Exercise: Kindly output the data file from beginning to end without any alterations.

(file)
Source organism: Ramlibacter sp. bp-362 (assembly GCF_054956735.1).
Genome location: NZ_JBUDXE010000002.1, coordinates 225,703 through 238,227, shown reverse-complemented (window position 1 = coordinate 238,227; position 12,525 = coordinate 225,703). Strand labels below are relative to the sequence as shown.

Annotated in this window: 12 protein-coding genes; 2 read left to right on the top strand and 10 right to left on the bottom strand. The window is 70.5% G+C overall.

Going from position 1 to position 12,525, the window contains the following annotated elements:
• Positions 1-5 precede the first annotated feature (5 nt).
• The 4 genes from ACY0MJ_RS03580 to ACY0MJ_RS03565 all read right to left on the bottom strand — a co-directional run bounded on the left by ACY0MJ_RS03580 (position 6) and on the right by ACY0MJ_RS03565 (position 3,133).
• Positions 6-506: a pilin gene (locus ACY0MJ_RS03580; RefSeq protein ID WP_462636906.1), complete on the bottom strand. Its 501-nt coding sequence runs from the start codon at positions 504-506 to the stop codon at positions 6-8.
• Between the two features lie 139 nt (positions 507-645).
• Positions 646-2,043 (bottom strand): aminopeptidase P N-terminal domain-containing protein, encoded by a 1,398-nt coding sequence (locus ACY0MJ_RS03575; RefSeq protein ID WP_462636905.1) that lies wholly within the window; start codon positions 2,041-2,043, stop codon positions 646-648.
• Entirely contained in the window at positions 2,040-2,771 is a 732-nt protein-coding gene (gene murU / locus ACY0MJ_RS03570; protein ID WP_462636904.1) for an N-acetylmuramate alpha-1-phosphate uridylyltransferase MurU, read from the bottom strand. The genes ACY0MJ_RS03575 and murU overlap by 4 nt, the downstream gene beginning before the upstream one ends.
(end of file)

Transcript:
Source organism: Ramlibacter sp. bp-362 (assembly GCF_054956735.1).
Genome location: NZ_JBUDXE010000002.1, coordinates 225,703 through 238,227, shown reverse-complemented (window position 1 = coordinate 238,227; position 12,525 = coordinate 225,703). Strand labels below are relative to the sequence as shown.

Annotated in this window: 12 protein-coding genes; 2 read left to right on the top strand and 10 right to left on the bottom strand. The window is 70.5% G+C overall.

Going from position 1 to position 12,525, the window contains the following annotated elements:
• Positions 1-5 precede the first annotated feature (5 nt).
• The 4 genes from ACY0MJ_RS03580 to ACY0MJ_RS03565 all read right to left on the bottom strand — a co-directional run bounded on the left by ACY0MJ_RS03580 (position 6) and on the right by ACY0MJ_RS03565 (position 3,133).
• Positions 6-506: a pilin gene (locus ACY0MJ_RS03580; RefSeq protein ID WP_462636906.1), complete on the bottom strand. Its 501-nt coding sequence runs from the start codon at positions 504-506 to the stop codon at positions 6-8.
• Between the two features lie 139 nt (positions 507-645).
• Positions 646-2,043 (bottom strand): aminopeptidase P N-terminal domain-containing protein, encoded by a 1,398-nt coding sequence (locus ACY0MJ_RS03575; RefSeq protein ID WP_462636905.1) that lies wholly within the window; start codon positions 2,041-2,043, stop codon positions 646-648.
• Entirely contained in the window at positions 2,040-2,771 is a 732-nt protein-coding gene (gene murU / locus ACY0MJ_RS03570; protein ID WP_462636904.1) for an N-acetylmuramate alpha-1-phosphate uridylyltransferase MurU, read from the bottom strand. The genes ACY0MJ_RS03575 and murU overlap by 4 nt, the downstream gene beginning before the upstream one ends.